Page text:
March 3, 2021

Judge Orders Dismissal of Charges Against Strauss-Kahn

Prosecutors in the office of Cyrus R. Vance Jr., the Manhattan district attorney, told Justice Michael J. Obus of State Supreme Court in Manhattan that they could not prove the case beyond a reasonable doubt because of serious credibility issues with the hotel housekeeper who had accused Mr. Strauss-Kahn of sexually assaulting her as she entered his suite to clean it.

The dismissal brought some semblance of vindication to Mr. Strauss-Kahn, 62, the former managing director of the International Monetary Fund, after his stunning arrest more than three months ago. He was taken into custody aboard an Air France jet at Kennedy International Airport and then paraded before news cameras, looking disheveled and in handcuffs.

For his accuser, Nafissatou Diallo, a 33-year-old Guinean immigrant, the result caps a precipitous fall. Prosecutors initially portrayed her as a credible and powerful witness, only to say that her myriad lies about her past — which included a convincing, emotional but ultimately fraudulent account of being gang raped by soldiers in Guinea — ended up undermining the case.

Ms. Diallo, who has made her identity public, still has a civil lawsuit pending against Mr. Strauss-Kahn for unspecified monetary damages, and her lawyer, Kenneth P. Thompson, has been relentless in his assertion that Mr. Strauss-Kahn sexually assaulted his client and that Mr. Vance’s office abandoned the case too soon.

Mr. Thompson made one last desperate attempt to keep the criminal case going, filing a motion on Monday asking that Mr. Vance’s office be disqualified. But about an hour before Tuesday’s hearing started, a court clerk handed out a one-page decision in which Justice Obus denied Mr. Thompson’s motion. However, Mr. Thompson has appealed the decision, which led to Justice Obus’s staying the dismissal.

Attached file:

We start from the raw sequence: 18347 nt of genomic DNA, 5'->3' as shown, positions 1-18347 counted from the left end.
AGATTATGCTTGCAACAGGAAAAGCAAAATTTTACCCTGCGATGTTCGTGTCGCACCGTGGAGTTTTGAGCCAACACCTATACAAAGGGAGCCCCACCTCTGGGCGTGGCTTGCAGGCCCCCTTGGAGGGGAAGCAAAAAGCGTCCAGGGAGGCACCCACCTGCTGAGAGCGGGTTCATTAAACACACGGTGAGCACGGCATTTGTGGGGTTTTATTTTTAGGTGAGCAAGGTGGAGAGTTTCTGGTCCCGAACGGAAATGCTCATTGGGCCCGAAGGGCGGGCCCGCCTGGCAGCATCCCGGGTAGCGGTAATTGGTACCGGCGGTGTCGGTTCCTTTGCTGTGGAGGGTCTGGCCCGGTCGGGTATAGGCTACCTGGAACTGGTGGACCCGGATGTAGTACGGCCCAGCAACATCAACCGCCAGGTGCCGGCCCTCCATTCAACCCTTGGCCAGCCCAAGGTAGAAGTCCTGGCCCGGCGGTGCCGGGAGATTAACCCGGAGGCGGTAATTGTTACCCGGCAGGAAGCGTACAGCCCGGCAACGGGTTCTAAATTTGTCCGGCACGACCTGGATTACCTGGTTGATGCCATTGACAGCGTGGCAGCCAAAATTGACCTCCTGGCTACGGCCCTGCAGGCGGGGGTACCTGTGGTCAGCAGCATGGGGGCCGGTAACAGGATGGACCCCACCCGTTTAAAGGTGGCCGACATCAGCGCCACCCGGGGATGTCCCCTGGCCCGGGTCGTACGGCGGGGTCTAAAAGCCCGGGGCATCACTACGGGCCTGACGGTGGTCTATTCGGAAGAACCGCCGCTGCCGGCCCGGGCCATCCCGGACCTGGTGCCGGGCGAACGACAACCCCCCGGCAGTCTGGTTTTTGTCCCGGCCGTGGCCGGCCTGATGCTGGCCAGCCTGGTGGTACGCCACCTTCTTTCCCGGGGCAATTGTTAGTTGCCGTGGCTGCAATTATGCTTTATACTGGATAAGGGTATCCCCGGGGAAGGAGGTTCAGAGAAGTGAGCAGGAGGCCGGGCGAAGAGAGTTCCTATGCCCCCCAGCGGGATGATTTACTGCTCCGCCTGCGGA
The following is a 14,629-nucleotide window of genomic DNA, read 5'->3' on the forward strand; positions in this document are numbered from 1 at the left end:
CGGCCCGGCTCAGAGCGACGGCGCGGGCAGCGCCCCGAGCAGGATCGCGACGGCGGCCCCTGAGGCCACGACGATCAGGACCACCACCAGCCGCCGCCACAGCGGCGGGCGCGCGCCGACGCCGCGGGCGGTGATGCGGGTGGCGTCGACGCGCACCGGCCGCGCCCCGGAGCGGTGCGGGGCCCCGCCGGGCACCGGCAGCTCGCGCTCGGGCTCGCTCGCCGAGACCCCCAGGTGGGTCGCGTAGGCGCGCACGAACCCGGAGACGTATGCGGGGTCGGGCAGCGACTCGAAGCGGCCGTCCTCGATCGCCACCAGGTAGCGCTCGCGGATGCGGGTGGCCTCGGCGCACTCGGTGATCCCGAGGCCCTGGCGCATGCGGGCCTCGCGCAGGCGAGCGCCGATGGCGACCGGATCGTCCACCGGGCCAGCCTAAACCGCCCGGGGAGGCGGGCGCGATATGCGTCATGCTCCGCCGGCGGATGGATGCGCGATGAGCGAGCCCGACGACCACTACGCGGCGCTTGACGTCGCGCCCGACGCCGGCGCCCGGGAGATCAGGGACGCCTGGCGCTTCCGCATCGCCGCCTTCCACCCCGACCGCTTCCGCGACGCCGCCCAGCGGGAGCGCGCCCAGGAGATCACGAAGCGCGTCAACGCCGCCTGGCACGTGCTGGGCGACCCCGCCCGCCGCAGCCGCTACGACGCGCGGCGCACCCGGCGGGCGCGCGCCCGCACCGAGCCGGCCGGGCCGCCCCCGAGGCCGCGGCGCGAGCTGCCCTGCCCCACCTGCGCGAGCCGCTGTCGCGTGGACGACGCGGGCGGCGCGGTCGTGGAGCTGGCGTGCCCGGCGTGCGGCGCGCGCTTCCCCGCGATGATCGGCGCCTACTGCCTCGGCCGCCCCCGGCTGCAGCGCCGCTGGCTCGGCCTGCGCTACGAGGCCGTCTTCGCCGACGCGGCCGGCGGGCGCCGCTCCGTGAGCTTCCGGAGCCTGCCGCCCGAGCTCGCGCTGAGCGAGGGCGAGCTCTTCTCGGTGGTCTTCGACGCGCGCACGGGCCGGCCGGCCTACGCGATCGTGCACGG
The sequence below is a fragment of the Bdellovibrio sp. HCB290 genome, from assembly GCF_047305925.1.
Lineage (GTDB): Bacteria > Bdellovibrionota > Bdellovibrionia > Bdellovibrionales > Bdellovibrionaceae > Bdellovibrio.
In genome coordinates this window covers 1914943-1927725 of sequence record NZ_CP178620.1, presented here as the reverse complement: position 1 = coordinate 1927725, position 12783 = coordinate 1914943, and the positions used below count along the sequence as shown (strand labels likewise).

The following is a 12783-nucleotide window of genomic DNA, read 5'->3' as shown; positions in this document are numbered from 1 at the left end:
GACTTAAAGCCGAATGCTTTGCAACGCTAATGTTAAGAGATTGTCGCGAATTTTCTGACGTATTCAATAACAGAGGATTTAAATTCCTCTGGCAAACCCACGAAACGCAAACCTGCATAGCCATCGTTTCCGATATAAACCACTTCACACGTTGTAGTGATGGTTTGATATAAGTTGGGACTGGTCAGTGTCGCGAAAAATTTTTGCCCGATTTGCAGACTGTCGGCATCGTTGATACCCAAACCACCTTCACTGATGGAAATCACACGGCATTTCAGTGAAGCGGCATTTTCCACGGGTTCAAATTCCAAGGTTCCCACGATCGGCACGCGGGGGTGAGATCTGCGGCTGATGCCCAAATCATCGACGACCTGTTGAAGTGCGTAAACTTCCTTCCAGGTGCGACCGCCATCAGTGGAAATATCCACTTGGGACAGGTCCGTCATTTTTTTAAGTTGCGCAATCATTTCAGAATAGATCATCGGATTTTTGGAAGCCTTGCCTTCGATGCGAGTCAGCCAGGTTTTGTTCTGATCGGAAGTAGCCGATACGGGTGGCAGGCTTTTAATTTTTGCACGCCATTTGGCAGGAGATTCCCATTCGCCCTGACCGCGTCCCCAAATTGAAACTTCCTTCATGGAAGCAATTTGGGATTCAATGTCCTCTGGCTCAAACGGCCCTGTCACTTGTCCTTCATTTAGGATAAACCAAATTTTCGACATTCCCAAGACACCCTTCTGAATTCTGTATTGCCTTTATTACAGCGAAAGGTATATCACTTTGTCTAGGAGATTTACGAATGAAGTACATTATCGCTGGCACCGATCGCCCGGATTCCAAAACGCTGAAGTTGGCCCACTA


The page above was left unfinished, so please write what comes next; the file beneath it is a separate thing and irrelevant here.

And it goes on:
After the hearing, Mr. Strauss-Kahn issued a statement, characterizing the past two and a half months as “a nightmare for me and my family,” and thanking the judge, his wife and family and other supporters.

He added that he was “obviously gratified that the district attorney agreed with my lawyers that this case had to be dismissed.”

“We appreciate his professionalism and that of the people who were involved in that decision,” he continued. Mr. Strauss-Kahn added that he looked forward to “returning to our home and resuming something of a more normal life.”

The case has attracted international attention ever since the arrest of Mr. Strauss-Kahn, a leading figure in the Socialist Party who was considered a top candidate for the French presidency; each appearance in court has drawn a carnival-like atmosphere outside, with journalists and camera crews mixing with protesters. The scene on Tuesday was no exception: Well before Mr. Strauss-Kahn arrived at 11:03 a.m., about three dozen protesters gathered. The bulk of the sentiments were decidedly against Mr. Strauss-Kahn.

There were chants (“D.S.K., shame on you,” and “Whatever we wear, wherever we go, yes means yes, no means no”). There were placards (“All rape victims deserve a fair trial,” “Stop victim blaming of rape victims” and one with an illustration of a police officer admonishing a top-hatted plutocrat and the slogan “Go to jail”).

And there were a few speeches in which people condemned Mr. Strauss-Kahn as a serial sexual abuser and criticized Mr. Vance for ending the case against him.

Colin Moynihan contributed reporting.

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